Ikebana arrived in Japan after a Buddhist monk made a pilgrimage to China and learned the way of the floral offerings in the temples. He returned home, continued his study of floral gifts, and instituted the original Ikebana style, Ikenobo. Given these origins, it makes sense that Ikebana would incorporate the in-yo concept.
That’s enough history for now. Let us move on to a second arrangement using flowers a bit differently from the first one to the left.
The second arrangement below employs airiness and gives the illusion of a bloom floating. Another interesting feature is the slanting wax flowers, which make the focal point rose even more expansive though anchored by a piece of petrified wood, which stabilizes the entire design. Not only can one find main stems or line material around the house, rocks, figurines, and other interesting items abound. Undoubtedly, they will pop up in arrangements here periodically.
This bountiful bouquet yielded yet a third arrangement in which the design is more traditional. I’ve used one of those little containers with the built-in kenzan (secured by a powerful unidentified adhesive) and arranged the materials in the traditional odd number grouping of three. By convention, we usually use odd numbers of materials in Ikebana. Numbers might be a subject for a later post.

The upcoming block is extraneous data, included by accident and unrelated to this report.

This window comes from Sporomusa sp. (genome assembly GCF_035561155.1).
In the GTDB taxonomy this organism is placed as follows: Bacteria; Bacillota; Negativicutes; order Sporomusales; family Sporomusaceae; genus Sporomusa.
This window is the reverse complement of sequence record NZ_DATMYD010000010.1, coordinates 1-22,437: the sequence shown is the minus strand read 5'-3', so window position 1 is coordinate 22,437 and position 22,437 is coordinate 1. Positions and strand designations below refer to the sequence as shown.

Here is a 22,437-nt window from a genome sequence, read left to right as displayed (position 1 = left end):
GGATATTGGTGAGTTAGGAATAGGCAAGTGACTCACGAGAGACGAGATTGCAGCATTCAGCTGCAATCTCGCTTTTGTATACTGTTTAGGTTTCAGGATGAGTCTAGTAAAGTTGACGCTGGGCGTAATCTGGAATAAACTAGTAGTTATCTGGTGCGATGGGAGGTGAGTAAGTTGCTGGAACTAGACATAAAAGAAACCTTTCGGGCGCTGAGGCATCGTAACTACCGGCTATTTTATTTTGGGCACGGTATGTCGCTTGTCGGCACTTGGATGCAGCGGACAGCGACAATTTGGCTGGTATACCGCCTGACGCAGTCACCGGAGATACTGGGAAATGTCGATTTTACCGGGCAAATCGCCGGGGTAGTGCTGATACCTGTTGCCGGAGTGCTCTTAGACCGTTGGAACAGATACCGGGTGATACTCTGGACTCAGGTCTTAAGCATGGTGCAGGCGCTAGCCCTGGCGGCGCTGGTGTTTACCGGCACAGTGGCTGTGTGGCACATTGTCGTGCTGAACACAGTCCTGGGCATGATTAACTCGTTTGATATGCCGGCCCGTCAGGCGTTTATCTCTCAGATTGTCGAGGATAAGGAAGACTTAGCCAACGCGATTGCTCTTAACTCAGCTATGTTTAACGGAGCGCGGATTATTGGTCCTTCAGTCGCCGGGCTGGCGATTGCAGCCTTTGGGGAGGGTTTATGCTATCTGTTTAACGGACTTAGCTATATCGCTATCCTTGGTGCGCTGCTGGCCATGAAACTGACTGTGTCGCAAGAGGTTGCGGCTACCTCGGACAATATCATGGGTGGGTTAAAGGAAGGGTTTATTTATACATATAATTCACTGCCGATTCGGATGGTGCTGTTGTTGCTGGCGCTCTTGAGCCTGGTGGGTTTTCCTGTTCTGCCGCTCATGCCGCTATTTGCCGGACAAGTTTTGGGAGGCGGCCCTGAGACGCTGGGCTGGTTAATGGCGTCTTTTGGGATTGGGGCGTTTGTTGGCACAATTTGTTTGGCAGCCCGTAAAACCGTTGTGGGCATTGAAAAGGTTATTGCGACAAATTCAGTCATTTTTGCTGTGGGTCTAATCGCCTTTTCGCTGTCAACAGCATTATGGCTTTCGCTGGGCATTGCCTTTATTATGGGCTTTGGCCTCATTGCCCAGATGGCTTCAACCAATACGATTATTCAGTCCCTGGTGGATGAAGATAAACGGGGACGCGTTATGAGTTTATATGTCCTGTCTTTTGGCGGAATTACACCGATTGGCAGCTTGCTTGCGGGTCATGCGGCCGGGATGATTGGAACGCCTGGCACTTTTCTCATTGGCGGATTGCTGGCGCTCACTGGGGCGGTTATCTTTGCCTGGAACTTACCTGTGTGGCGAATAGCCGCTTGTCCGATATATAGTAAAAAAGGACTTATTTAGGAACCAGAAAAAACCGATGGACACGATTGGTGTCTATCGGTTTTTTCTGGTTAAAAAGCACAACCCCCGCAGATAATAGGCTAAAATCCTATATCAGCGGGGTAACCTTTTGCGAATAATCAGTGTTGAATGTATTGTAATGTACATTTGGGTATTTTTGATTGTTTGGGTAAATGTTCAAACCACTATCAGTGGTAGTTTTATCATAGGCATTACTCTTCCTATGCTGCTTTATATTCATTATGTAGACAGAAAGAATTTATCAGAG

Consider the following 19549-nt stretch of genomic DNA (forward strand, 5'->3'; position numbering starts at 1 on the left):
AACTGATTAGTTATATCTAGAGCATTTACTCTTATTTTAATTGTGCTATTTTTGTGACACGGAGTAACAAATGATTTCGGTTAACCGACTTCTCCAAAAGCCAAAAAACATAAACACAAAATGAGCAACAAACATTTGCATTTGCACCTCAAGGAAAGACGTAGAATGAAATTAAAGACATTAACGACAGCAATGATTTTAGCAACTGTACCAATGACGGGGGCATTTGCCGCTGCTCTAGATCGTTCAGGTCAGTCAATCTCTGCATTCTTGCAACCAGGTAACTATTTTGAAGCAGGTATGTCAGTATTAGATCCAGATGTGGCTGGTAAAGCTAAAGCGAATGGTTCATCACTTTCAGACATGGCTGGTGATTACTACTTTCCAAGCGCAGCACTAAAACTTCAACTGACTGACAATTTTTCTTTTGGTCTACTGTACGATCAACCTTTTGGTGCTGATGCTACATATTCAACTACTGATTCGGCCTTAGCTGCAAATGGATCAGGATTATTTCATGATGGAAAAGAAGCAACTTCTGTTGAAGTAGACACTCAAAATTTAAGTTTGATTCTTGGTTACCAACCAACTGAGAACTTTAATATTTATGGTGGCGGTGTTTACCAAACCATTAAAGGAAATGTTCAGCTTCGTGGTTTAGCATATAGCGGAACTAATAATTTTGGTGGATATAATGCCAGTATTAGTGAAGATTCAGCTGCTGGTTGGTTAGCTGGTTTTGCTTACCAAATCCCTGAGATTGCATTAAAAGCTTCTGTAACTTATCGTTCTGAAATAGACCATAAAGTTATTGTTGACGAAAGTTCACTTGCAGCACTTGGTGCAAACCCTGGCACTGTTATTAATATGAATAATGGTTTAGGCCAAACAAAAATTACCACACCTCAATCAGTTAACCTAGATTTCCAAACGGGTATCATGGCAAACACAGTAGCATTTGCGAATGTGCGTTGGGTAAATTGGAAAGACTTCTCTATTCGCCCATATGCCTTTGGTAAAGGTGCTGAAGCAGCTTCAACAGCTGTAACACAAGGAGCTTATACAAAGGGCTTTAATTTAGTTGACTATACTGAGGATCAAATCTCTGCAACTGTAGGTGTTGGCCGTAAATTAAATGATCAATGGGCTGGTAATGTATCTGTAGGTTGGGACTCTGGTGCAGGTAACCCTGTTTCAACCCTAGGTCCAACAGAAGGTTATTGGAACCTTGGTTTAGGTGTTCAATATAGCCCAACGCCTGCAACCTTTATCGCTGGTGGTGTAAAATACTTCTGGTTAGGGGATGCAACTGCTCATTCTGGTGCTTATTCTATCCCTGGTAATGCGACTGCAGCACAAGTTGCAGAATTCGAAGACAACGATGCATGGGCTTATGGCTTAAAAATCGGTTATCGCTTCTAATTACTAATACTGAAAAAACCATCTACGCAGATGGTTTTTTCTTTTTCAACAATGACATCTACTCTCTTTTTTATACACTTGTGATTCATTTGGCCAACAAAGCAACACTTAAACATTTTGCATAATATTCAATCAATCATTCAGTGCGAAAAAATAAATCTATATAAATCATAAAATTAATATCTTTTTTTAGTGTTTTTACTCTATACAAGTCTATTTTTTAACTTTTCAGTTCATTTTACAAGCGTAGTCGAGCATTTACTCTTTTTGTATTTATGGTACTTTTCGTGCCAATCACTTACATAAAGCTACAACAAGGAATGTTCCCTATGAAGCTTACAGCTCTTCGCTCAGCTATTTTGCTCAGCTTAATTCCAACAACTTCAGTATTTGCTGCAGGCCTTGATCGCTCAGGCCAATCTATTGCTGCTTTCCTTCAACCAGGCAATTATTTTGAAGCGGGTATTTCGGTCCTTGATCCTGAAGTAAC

Speaking of threes: You might say, “there are only two snake plant lines here.” That is correct, the third main line or stem is the lighter foliage of the wax flowers. Don’t you think a third snake stem would have overpowered the small container? I made that decision by “eye”, but just now I measured it and found that the outer diameter is 5” and the inner diameter is 3.5.” After years of handling living flowers, one does a lot by “eye.” Think of playing music by “ear,” it’s a skill similar to musical improvisation.
Yes, there are more than three blooms. Again, by “eye,” consider that we have three clusters of flowers. View this small arrangement by starting from center front, move diagonally left, and then and vertically to the right. Three groups. Now, if we had larger blooms or a larger container, three separate blooms would have been feasible and quite lovely. The flowers have spoken once again. Let the conversation continue….